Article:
Elena is currently reading for a DPhil at the Centre for Socio-Legal Studies of the University of Oxford. Her research, supported by the ESRC, investigates the experiences of conflict-affected children and adolescents in the transitional justice and peacebuilding process in Colombia. Her multidisciplinary research combines legal analysis with ethnographic methods, including participatory techniques for research with children. A product of her long-term fieldwork in conflict-affected settings in urban and rural Colombia is the participatory documentary ‘Somos’ (trailer available), where a group of youths share their life stories and views about peace.

In Colombia, Elena has also collaborated with the International Center for Transitional Justice (ICTJ) and the United Nations Children’s Fund (UNICEF), with a view to making her research directly relevant to policy in the crucial transitional moment the country is undergoing. She has also occasionally acted as a visiting lecturer on transitional justice at the Law Faculties of the National University and the Rosario University in Bogotá. At Oxford, Elena is co-founder of the Oxford Children’s Rights Network, member of the Oxford Transitional Justice Research group and of the Oxford Network of Peace Studies, and editor for the Journal of the Oxford Centre for Socio-Legal Studies.

Prior to coming to Oxford, Elena graduated as Class Valedictorian from University College Utrecht (the Netherlands), where she completed summa cum laude a combined Hons BA in Law and Anthropology, with a minor in Research Methods and Statistics. She was also a visiting student at SciencesPo Paris (France), specialising in international law and conflict studies. A section of her bachelor thesis on children’s rights and local justice in Northern Uganda was awarded the Law Overall Winner Prize at the international competition ‘The Undergraduate Awards’. During her undergraduate studies, Elena also worked as a research intern at the Utrecht University School of Human Rights Research and at the Barcelona University Peace Studies Centre. She has also volunteered in several countries in Africa, the Middle East and Europe in the areas of sustainable development, peacebuilding and child education.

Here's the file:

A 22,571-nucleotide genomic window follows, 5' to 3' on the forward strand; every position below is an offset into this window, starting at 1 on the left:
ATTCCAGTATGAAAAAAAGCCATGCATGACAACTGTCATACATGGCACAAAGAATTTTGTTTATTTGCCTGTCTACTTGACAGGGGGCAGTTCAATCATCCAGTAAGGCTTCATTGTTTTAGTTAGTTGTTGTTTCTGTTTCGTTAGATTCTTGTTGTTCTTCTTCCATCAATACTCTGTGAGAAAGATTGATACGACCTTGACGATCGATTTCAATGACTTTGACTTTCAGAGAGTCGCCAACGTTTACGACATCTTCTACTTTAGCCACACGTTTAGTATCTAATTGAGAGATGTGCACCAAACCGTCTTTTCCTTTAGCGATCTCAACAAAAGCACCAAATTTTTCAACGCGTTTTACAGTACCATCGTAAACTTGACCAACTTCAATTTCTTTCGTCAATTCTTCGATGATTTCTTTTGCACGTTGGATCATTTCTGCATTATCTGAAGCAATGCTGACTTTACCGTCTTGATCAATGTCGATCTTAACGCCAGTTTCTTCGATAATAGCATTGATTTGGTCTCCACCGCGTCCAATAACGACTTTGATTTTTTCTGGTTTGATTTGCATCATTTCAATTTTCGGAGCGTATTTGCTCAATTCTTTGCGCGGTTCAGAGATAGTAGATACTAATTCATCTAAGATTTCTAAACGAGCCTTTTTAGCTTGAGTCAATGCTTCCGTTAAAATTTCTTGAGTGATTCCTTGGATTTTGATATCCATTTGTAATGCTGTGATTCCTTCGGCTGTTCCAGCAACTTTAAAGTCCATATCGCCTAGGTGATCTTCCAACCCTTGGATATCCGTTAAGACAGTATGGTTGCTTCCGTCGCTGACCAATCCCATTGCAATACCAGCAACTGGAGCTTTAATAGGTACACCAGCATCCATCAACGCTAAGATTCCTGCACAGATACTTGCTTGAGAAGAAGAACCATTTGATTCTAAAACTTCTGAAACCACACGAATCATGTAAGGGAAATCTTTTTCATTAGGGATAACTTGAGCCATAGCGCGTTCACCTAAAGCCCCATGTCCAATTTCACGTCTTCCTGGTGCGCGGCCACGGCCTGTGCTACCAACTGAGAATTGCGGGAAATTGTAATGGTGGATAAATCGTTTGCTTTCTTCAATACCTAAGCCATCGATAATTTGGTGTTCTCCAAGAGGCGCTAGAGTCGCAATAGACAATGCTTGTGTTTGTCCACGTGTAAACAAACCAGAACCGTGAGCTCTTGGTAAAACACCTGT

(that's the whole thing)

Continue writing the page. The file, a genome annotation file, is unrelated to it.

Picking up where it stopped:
Supervisor: Prof. Fernanda Pirie


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  • Butti, 'The Invisible Violence behind the Legal Façade: Challenges of and Strategies for Conducting Research in High-Risk Settings in Transitional Colombia' (2016) Journal of the Oxford Centre for Socio-Legal Studies
    Based on my first months of ethnographic fieldwork in Colombia, this 'Notes from the Field' piece describes the profound divide between the perfectly-crafted legal framework and the daily realities of people living at the margins, as the country undertakes a process of transition to peace. Through ethnographic anecdotes, it illustrates the paradoxes of a legal discourse that often remains pure rhetoric, and it contrasts it with accounts of the informal, but more effectively enforced, norms deriving from armed actors' territorial control. Finally, it reflects on strategies for conducting fieldwork in high-risk settings, which may be useful to other researchers undertaking similar fieldwork.
  • Butti, 'Children’s Rites: Examining the Role of Local Justice in the Ugandan Transitional Justice Process through a Child Rights Approach' (2016) The Undergraduate Journal: A collection of winning entries from 2014